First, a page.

Bennett, G. N., & Rudolph, F. B. (1995). The central metabolic pathway from acetyl-Coa to butyryl-Coa in Clostridium-acetobutylicum. Feminist Microbiology Review, 17, 241–249.CrossRefGoogle Scholar
  14. 14.
    Vital, M., Howe, A. C. and Tiedje, J. M. (2014) Revealing the Bacterial Butyrate Synthesis Pathways by Analyzing (Meta) genomic Data. Mbio,s 5. (
  15. 15.
    Bourriaud, C., Robins, R. J., Martin, L., Kozlowski, F., Tenailleau, E., Cherbut, C., & Michel, C. (2005). Lactate is mainly fermented to butyrate by human intestinal microfloras but inter-individual variation is evident. Journal of Applied Microbiology, 99, 201–212.CrossRefGoogle Scholar
  16. 16.
    Newbold, C. J., Williams, A. G., & Chamberlain, D. G. (1987). The in vitro metabolism of D, L-lactic acid by rumen microorganisms. Journal of the Science of Food and Agriculture, 38, 9–18.CrossRefGoogle Scholar
  17. 17.
    Ze, X. L., Duncan, S. H., Louis, P., & Flint, H. J. (2012). Ruminococcus bromii is a keystone species for the degradation of resistant starch in the human colon. The Isme Journal, 6, 1535–1543.CrossRefGoogle Scholar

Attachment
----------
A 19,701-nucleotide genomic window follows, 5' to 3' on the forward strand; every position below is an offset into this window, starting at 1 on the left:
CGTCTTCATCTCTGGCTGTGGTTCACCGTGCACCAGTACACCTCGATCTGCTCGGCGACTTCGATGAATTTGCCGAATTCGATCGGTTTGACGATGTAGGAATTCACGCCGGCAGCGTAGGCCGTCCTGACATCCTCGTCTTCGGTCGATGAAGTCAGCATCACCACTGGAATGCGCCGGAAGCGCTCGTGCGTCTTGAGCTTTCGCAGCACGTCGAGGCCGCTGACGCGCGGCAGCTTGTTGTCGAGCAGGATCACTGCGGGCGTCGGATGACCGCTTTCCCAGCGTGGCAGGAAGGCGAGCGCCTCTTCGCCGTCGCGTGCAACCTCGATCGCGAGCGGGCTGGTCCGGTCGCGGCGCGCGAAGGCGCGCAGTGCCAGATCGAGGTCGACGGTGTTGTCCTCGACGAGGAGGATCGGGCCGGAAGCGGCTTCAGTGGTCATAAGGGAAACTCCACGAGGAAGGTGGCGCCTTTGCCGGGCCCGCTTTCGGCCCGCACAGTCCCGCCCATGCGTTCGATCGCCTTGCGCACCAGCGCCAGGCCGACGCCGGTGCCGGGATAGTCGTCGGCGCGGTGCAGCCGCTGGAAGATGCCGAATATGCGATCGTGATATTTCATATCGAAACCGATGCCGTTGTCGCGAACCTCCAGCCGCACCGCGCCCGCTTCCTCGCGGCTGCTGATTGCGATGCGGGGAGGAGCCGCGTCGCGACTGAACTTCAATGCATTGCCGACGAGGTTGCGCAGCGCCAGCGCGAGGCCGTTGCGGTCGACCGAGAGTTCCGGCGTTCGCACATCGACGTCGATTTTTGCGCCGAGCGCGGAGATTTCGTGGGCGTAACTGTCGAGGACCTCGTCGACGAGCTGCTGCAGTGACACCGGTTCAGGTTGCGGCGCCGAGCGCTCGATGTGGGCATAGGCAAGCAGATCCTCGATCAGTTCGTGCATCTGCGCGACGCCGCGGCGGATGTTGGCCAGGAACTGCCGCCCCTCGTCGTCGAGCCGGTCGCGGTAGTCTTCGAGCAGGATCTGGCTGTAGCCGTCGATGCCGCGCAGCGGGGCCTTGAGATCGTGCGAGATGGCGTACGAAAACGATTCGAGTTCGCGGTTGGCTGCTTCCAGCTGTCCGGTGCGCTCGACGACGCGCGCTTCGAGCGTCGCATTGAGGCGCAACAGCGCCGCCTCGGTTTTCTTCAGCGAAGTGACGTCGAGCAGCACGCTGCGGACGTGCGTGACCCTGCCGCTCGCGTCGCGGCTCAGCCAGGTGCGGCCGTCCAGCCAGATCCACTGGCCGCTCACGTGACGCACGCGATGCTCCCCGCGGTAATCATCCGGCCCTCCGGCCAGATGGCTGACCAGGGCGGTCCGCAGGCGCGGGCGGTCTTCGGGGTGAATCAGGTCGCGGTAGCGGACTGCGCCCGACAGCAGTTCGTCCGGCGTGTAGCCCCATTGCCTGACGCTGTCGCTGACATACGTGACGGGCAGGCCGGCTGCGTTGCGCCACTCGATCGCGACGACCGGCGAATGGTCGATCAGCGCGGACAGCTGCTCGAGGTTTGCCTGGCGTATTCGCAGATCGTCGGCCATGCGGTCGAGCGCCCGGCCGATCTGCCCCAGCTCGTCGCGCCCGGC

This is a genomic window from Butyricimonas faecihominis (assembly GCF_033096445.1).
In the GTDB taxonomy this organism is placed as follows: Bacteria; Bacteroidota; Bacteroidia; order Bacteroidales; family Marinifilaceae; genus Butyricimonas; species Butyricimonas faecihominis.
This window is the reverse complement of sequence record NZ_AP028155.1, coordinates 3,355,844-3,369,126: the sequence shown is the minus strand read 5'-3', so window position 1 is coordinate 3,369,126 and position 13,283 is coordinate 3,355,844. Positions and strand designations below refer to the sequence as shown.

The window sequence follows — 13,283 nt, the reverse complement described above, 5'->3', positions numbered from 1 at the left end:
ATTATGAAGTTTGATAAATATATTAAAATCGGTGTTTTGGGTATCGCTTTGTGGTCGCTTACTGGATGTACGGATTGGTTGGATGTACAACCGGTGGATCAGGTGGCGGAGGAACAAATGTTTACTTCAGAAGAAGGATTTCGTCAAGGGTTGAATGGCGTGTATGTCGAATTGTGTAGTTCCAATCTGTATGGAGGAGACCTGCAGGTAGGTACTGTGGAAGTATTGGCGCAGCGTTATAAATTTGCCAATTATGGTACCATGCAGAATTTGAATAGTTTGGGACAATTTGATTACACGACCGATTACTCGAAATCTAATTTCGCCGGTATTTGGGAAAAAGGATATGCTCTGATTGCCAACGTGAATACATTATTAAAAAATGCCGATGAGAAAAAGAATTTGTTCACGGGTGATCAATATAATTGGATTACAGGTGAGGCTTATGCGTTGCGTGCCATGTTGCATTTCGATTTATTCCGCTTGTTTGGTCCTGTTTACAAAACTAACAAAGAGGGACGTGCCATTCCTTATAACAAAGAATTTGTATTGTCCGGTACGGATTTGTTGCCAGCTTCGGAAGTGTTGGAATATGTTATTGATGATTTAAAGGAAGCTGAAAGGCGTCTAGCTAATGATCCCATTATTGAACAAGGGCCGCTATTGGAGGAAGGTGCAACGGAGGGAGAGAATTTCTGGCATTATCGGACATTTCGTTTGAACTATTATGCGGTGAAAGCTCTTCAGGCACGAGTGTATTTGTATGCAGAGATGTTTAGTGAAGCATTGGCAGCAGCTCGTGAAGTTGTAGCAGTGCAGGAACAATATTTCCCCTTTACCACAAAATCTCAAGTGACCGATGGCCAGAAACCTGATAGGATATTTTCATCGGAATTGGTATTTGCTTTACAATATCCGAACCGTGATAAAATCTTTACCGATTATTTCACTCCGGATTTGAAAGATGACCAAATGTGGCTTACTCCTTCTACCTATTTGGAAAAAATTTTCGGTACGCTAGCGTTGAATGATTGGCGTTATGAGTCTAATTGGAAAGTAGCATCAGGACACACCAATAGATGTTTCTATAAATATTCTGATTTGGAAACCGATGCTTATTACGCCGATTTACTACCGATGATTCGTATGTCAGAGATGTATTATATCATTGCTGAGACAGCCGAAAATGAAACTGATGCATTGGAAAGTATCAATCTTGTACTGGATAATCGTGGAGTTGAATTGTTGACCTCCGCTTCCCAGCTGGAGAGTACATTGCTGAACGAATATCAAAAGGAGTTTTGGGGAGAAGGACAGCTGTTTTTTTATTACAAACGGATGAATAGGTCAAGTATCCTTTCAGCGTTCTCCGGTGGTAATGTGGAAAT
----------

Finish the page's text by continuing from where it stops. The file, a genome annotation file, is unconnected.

18. 18.
    Schut, G. J., Bridger, S. L., & Adams, M. W. W. (2007). Insights into the metabolism of elemental sulfur by the hyperthermophilic archaeon Pyrococcus furiosus: characterization of a coenzyme A-dependent NAD(P)H sulfur oxidoreductase. Journal of Bacteriology, 189, 4431–4441.CrossRefGoogle Scholar
  19. 19.
    Lee, H. S., & Rittmann, B. E. (2009). Evaluation of metabolism using stoichiometry in fermentative biohydrogen. Biotechnology and Bioengineering, 102, 749–758.CrossRefGoogle Scholar
  20. 20.
    Grootscholten, T. I. M., Strik, D. P. B. T. B., Steinbusch, K. J. J., Buisman, C. J. N., & Hamelers, H. V. M. (2014). Two-stage medium chain fatty acid (MCFA) production from municipal solid waste and ethanol. Applied Energy, 116, 223–229.CrossRefGoogle Scholar